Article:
Saccadic suppression during voluntary versus reactive saccades

Saccades are fast eye movements that reorient gaze. They can be performed voluntarily—for example, when viewing a scene—but they can also be triggered in reaction to suddenly appearing targets. The generation of these voluntary and reactive saccades have been shown to involve partially different cor...

Authors: Gremmler, Elke Svenja
Lappe, Markus
Division/Institute:FB 07: Psychologie und Sportwissenschaft
Document types:Article
Media types:Text
Publication date:2017
Date of publication on miami:08.01.2019
Modification date:16.04.2019
Edition statement:[Electronic ed.]
DDC Subject:150: Psychologie
License:CC BY-NC-ND 4.0
Language:English
Notes:Journal of Vision 17 (2017) 8, 1–10
Funding:Finanziert durch den Open-Access-Publikationsfonds 2017 der Westfälischen Wilhelms-Universität Münster (WWU Münster).
Format:PDF document
URN:urn:nbn:de:hbz:6-66129638198
Permalink:http://nbn-resolving.de/urn:nbn:de:hbz:6-66129638198
Other Identifiers:DOI: 10.1167/17.8.8
Digital documents:artikel_lappe_2017.pdf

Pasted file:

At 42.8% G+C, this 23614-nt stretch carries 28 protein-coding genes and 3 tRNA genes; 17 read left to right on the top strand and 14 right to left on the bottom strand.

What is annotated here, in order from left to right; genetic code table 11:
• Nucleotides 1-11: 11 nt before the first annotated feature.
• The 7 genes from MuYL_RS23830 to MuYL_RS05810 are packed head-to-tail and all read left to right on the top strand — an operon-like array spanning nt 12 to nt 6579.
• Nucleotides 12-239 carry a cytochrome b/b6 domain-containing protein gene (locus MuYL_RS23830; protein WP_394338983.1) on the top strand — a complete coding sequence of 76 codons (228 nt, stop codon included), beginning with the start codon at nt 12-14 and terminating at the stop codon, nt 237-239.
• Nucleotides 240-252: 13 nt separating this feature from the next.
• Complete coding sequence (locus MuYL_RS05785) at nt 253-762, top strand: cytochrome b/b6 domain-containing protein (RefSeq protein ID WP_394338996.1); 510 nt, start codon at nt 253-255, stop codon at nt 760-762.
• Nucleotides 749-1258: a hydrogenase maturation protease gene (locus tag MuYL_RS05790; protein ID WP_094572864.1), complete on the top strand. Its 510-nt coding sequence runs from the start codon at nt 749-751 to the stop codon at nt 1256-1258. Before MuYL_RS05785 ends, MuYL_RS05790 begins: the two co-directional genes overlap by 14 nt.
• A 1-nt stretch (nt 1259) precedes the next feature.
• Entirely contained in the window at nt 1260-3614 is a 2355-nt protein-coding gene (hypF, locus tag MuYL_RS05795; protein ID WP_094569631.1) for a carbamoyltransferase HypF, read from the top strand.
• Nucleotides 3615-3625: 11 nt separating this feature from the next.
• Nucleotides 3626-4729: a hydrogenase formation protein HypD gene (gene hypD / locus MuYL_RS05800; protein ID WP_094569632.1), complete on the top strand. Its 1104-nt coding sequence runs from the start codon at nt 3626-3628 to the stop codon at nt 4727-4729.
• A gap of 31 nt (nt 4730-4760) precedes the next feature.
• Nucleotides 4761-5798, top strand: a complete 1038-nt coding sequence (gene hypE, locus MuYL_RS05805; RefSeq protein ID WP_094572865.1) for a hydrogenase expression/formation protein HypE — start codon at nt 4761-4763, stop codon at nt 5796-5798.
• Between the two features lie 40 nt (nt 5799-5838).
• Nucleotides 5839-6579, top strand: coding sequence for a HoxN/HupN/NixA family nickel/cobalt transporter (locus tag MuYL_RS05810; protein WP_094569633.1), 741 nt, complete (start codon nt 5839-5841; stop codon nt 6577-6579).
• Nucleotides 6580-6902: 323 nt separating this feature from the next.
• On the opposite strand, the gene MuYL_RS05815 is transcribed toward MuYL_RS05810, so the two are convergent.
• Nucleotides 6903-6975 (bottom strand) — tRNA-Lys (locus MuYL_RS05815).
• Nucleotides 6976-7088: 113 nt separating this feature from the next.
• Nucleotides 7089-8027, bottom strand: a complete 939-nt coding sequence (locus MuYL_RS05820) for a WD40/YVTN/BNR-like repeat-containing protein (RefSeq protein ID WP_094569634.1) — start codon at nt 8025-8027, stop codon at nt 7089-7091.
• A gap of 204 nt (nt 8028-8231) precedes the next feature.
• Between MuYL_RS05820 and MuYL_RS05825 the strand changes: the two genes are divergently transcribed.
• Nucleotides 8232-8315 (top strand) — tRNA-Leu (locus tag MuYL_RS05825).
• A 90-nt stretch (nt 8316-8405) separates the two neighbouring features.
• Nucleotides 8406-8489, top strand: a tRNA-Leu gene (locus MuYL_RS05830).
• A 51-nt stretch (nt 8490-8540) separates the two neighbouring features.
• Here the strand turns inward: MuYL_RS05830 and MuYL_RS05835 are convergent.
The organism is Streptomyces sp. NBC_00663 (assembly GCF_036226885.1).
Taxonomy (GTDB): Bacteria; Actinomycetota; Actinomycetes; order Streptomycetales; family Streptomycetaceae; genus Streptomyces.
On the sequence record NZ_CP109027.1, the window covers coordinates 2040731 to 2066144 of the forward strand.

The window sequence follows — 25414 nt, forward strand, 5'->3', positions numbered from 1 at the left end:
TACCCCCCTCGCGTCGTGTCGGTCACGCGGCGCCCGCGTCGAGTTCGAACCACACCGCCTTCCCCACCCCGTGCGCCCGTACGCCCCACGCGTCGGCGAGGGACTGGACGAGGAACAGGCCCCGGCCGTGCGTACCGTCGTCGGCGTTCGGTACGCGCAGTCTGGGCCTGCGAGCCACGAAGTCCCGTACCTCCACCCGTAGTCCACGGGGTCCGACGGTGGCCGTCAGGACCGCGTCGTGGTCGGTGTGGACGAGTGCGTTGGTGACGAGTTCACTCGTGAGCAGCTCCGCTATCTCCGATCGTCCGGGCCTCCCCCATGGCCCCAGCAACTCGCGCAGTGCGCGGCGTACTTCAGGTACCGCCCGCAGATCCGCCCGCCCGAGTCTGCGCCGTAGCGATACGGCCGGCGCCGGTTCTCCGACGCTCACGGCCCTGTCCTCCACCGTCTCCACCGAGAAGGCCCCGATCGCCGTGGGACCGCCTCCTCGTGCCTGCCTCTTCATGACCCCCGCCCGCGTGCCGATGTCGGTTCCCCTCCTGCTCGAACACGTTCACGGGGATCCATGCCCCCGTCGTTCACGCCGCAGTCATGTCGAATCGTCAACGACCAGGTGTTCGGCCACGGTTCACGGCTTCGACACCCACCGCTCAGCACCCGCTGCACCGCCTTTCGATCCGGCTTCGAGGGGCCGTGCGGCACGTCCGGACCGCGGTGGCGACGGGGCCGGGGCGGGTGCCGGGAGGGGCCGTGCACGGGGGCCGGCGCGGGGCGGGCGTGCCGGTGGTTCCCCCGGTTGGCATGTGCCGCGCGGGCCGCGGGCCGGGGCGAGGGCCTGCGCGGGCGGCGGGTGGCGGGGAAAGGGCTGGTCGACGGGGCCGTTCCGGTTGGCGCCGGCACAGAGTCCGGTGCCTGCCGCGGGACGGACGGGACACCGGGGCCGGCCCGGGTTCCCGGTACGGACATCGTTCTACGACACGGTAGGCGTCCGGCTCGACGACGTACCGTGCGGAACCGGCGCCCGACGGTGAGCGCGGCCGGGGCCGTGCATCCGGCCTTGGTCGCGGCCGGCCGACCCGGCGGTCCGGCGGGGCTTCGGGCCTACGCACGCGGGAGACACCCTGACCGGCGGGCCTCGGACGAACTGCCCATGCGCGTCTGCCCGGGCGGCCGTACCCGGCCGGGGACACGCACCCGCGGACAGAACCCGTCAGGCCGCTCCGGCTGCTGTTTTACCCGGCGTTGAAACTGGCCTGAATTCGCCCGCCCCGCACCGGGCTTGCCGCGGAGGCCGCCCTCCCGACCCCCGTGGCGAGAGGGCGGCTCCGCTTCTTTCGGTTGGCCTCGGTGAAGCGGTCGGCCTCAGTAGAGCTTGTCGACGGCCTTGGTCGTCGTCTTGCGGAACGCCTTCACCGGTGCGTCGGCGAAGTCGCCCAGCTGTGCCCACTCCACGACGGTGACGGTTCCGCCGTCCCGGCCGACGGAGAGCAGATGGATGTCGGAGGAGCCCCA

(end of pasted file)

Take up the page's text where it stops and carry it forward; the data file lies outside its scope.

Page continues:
Saccades are fast eye movements that reorient gaze. They can be performed voluntarily—for example, when viewing a scene—but they can also be triggered in reaction to suddenly appearing targets. The generation of these voluntary and reactive saccades have been shown to involve partially different cortical pathways. However, saccades of either type confront the visual system with a major challenge from massive image motion on the retina. Despite the fact that the whole scene is swept across the retina, a saccade usually does not elicit a percept of motion. This saccadic omission has been linked to a transient decrease of visual sensitivity during the eye movement, a phenomenon called saccadic suppression. A passive origin of saccadic suppression based on temporal masking has been proposed as well as an active central process that inhibits visual processing during the saccade. The latter one would need to include an extraretinal signal, which is generated already during saccade preparation. Since saccade generation differs for voluntary and reactive saccades, timing and nature of this extraretinal signal as well as its impact on visual sensitivity might also differ. We measured detection thresholds for luminance stimuli that were flashed during voluntary and reactive saccades and during fixation. Detection thresholds were higher during voluntary than during reactive saccades such that suppression appeared stronger during voluntary saccades. Stronger suppression in voluntary saccades could arise from a stronger extraretinal signal that activates suppression or could indicate that a suppression underlying process itself partially differs between voluntary and reactive saccades.